We require site users to register with Mondaq (and its affiliate sites) to view the free information on the site. We also collect information from our users at several different points on the websites: this is so that we can customise the sites according to individual usage, provide 'session-aware' functionality, and ensure that content is acquired and developed appropriately. This gives us an overall picture of our user profiles, which in turn shows to our Editorial Contributors the type of person they are reaching by posting articles on Mondaq (and its affiliate sites) – meaning more free content for registered users.

We are only able to provide the material on the Mondaq (and its affiliate sites) site free to site visitors because we can pass on information about the pages that users are viewing and the personal information users provide to us (e.g. email addresses) to reputable contributing firms such as law firms who author those pages. We do not sell or rent information to anyone else other than the authors of those pages, who may change from time to time. Should you wish us not to disclose your details to any of these parties, please tick the box above or tick the box marked "Opt out of Registration Information Disclosure" on the Your Profile page. We and our author organisations may only contact you via email or other means if you allow us to do so. Users can opt out of contact when they register on the site, or send an email to unsubscribe@mondaq.com with “no disclosure” in the subject heading

Mondaq News Alerts

In order to receive Mondaq News Alerts, users have to complete a separate registration form. This is a personalised service where users choose regions and topics of interest and we send it only to those users who have requested it. Users can stop receiving these Alerts by going to the Mondaq News Alerts page and deselecting all interest areas. In the same way users can amend their personal preferences to add or remove subject areas.

Cookies

A cookie is a small text file written to a user’s hard drive that contains an identifying user number. The cookies do not contain any personal information about users. We use the cookie so users do not have to log in every time they use the service and the cookie will automatically expire if you do not visit the Mondaq website (or its affiliate sites) for 12 months. We also use the cookie to personalise a user's experience of the site (for example to show information specific to a user's region). As the Mondaq sites are fully personalised and cookies are essential to its core technology the site will function unpredictably with browsers that do not support cookies - or where cookies are disabled (in these circumstances we advise you to attempt to locate the information you require elsewhere on the web). However if you are concerned about the presence of a Mondaq cookie on your machine you can also choose to expire the cookie immediately (remove it) by selecting the 'Log Off' menu option as the last thing you do when you use the site.

Some of our business partners may use cookies on our site (for example, advertisers). However, we have no access to or control over these cookies and we are not aware of any at present that do so.

Log Files

We use IP addresses to analyse trends, administer the site, track movement, and gather broad demographic information for aggregate use. IP addresses are not linked to personally identifiable information.

Links

This web site contains links to other sites. Please be aware that Mondaq (or its affiliate sites) are not responsible for the privacy practices of such other sites. We encourage our users to be aware when they leave our site and to read the privacy statements of these third party sites. This privacy statement applies solely to information collected by this Web site.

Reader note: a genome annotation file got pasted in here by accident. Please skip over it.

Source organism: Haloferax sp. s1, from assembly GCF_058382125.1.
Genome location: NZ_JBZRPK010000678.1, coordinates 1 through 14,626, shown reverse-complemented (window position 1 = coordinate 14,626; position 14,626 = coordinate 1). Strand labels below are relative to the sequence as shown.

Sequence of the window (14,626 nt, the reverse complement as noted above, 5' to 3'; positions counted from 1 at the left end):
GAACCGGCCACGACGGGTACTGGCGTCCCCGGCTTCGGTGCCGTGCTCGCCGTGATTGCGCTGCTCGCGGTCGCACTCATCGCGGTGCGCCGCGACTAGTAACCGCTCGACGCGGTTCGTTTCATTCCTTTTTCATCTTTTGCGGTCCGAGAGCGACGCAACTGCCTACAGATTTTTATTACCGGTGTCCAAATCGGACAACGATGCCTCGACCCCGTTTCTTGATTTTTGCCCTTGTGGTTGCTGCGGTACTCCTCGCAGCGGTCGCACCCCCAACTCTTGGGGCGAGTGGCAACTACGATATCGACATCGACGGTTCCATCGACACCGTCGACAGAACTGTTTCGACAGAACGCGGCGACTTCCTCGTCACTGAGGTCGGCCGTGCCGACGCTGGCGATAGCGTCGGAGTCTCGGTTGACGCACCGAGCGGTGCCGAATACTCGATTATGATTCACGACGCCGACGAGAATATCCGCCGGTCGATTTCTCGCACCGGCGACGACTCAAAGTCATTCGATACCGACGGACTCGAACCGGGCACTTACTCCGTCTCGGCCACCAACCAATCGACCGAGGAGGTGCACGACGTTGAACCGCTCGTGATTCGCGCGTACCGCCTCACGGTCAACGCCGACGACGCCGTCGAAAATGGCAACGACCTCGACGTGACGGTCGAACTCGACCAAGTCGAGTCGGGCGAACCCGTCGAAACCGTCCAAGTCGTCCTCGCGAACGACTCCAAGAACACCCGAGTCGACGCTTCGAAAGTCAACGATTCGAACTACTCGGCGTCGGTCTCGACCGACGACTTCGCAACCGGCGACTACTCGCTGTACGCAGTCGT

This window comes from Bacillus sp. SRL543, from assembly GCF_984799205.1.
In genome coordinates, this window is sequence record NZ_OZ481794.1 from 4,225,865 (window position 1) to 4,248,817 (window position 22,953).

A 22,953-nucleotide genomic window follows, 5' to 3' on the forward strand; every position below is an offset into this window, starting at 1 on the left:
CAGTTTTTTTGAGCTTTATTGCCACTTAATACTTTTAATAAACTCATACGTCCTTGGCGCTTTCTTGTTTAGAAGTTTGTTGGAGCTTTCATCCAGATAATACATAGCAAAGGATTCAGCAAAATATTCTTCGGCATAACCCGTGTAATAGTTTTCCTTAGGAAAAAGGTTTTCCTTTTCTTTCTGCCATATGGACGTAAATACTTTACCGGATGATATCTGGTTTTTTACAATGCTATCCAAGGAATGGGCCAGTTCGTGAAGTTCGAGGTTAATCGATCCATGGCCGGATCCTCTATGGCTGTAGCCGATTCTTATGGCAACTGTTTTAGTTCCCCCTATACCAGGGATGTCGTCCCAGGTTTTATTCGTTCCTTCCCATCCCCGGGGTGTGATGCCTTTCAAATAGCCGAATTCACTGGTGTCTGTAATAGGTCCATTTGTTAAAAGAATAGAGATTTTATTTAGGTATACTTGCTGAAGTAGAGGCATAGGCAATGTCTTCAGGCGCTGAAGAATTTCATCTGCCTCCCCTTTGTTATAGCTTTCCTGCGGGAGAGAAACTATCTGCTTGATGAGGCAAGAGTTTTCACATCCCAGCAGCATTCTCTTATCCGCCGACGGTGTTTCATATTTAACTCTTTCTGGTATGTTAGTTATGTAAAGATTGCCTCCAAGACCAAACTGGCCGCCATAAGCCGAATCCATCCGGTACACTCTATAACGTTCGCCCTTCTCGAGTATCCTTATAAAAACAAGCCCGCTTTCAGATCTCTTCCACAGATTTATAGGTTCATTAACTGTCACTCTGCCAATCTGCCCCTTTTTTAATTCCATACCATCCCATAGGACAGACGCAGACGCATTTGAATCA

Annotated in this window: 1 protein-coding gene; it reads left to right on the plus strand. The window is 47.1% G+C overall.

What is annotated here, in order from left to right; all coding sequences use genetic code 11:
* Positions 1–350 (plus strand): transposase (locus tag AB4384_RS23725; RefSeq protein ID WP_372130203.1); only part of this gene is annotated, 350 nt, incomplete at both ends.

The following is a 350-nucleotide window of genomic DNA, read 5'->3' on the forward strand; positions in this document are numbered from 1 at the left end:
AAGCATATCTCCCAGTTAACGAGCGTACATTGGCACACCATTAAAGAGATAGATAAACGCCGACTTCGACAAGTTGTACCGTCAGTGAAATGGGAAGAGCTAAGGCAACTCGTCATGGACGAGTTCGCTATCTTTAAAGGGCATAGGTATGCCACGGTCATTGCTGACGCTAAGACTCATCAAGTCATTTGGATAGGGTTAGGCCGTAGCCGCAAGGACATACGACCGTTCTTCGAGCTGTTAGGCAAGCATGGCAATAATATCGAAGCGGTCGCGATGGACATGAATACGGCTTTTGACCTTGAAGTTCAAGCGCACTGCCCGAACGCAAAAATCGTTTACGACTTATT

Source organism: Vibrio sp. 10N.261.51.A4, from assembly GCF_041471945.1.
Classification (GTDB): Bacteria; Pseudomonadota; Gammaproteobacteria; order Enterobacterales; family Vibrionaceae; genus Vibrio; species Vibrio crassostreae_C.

Surveys & Contests

From time-to-time our site requests information from users via surveys or contests. Participation in these surveys or contests is completely voluntary and the user therefore has a choice whether or not to disclose any information requested. Information requested may include contact information (such as name and delivery address), and demographic information (such as postcode, age level). Contact information will be used to notify the winners and award prizes. Survey information will be used for purposes of monitoring or improving the functionality of the site.

Mail-A-Friend

If a user elects to use our referral service for informing a friend about our site, we ask them for the friend’s name and email address. Mondaq stores this information and may contact the friend to invite them to register with Mondaq, but they will not be contacted more than once. The friend may contact Mondaq to request the removal of this information from our database.

Security

This website takes every reasonable precaution to protect our users’ information. When users submit sensitive information via the website, your information is protected using firewalls and other security technology. If you have any questions about the security at our website, you can send an email to webmaster@mondaq.com.

Correcting/Updating Personal Information

If a user’s personally identifiable information changes (such as postcode), or if a user no longer desires our service, we will endeavour to provide a way to correct, update or remove that user’s personal data provided to us. This can usually be done at the “Your Profile” page or by sending an email to EditorialAdvisor@mondaq.com.

Notification of Changes

If we decide to change our Terms & Conditions or Privacy Policy, we will post those changes on our site so our users are always aware of what information we collect, how we use it, and under what circumstances, if any, we disclose it. If at any point we decide to use personally identifiable information in a manner different from that stated at the time it was collected, we will notify users by way of an email. Users will have a choice as to whether or not we use their information in this different manner. We will use information in accordance with the privacy policy under which the information was collected.

How to contact Mondaq

You can contact us with comments or queries at enquiries@mondaq.com.

If for some reason you believe Mondaq Ltd. has not adhered to these principles, please notify us by e-mail at problems@mondaq.com and we will use commercially reasonable efforts to determine and correct the problem promptly.